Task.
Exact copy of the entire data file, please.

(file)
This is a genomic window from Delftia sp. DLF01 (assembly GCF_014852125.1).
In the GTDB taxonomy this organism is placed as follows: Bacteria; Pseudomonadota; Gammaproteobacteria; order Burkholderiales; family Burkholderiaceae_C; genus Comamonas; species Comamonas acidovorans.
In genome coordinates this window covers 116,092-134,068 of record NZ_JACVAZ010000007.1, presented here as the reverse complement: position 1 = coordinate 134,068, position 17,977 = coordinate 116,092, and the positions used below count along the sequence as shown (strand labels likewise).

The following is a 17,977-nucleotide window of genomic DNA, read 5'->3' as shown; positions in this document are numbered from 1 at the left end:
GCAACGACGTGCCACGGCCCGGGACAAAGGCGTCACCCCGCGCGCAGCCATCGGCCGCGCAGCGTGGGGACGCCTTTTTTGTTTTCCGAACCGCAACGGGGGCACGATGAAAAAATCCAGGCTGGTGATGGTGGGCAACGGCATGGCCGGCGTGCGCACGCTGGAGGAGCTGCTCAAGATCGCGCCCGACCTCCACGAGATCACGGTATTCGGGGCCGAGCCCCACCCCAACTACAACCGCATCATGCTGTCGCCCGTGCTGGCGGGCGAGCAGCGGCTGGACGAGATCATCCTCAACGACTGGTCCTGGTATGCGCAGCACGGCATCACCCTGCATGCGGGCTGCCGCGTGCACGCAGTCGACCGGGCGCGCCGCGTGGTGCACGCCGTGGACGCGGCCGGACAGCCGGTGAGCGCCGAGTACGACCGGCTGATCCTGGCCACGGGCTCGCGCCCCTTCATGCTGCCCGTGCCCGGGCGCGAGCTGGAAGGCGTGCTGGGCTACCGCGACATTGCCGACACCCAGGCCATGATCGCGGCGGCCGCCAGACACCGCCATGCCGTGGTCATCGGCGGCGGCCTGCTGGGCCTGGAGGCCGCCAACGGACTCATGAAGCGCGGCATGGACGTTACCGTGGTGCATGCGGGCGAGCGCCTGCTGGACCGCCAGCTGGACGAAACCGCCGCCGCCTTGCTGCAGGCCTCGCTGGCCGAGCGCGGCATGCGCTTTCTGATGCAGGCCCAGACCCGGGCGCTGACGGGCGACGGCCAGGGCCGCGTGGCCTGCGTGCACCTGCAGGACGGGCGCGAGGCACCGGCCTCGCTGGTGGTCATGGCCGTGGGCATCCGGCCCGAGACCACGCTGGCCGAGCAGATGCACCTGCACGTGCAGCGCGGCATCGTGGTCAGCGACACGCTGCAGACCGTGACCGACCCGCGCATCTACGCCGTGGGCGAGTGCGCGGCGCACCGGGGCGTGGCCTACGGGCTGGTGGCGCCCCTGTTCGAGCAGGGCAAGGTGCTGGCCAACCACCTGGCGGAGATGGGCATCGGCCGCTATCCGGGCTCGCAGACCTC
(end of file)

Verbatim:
This is a genomic window from Delftia sp. DLF01 (assembly GCF_014852125.1).
In the GTDB taxonomy this organism is placed as follows: Bacteria; Pseudomonadota; Gammaproteobacteria; order Burkholderiales; family Burkholderiaceae_C; genus Comamonas; species Comamonas acidovorans.
In genome coordinates this window covers 116,092-134,068 of record NZ_JACVAZ010000007.1, presented here as the reverse complement: position 1 = coordinate 134,068, position 17,977 = coordinate 116,092, and the positions used below count along the sequence as shown (strand labels likewise).

The following is a 17,977-nucleotide window of genomic DNA, read 5'->3' as shown; positions in this document are numbered from 1 at the left end:
GCAACGACGTGCCACGGCCCGGGACAAAGGCGTCACCCCGCGCGCAGCCATCGGCCGCGCAGCGTGGGGACGCCTTTTTTGTTTTCCGAACCGCAACGGGGGCACGATGAAAAAATCCAGGCTGGTGATGGTGGGCAACGGCATGGCCGGCGTGCGCACGCTGGAGGAGCTGCTCAAGATCGCGCCCGACCTCCACGAGATCACGGTATTCGGGGCCGAGCCCCACCCCAACTACAACCGCATCATGCTGTCGCCCGTGCTGGCGGGCGAGCAGCGGCTGGACGAGATCATCCTCAACGACTGGTCCTGGTATGCGCAGCACGGCATCACCCTGCATGCGGGCTGCCGCGTGCACGCAGTCGACCGGGCGCGCCGCGTGGTGCACGCCGTGGACGCGGCCGGACAGCCGGTGAGCGCCGAGTACGACCGGCTGATCCTGGCCACGGGCTCGCGCCCCTTCATGCTGCCCGTGCCCGGGCGCGAGCTGGAAGGCGTGCTGGGCTACCGCGACATTGCCGACACCCAGGCCATGATCGCGGCGGCCGCCAGACACCGCCATGCCGTGGTCATCGGCGGCGGCCTGCTGGGCCTGGAGGCCGCCAACGGACTCATGAAGCGCGGCATGGACGTTACCGTGGTGCATGCGGGCGAGCGCCTGCTGGACCGCCAGCTGGACGAAACCGCCGCCGCCTTGCTGCAGGCCTCGCTGGCCGAGCGCGGCATGCGCTTTCTGATGCAGGCCCAGACCCGGGCGCTGACGGGCGACGGCCAGGGCCGCGTGGCCTGCGTGCACCTGCAGGACGGGCGCGAGGCACCGGCCTCGCTGGTGGTCATGGCCGTGGGCATCCGGCCCGAGACCACGCTGGCCGAGCAGATGCACCTGCACGTGCAGCGCGGCATCGTGGTCAGCGACACGCTGCAGACCGTGACCGACCCGCGCATCTACGCCGTGGGCGAGTGCGCGGCGCACCGGGGCGTGGCCTACGGGCTGGTGGCGCCCCTGTTCGAGCAGGGCAAGGTGCTGGCCAACCACCTGGCGGAGATGGGCATCGGCCGCTATCCGGGCTCGCAGACCTC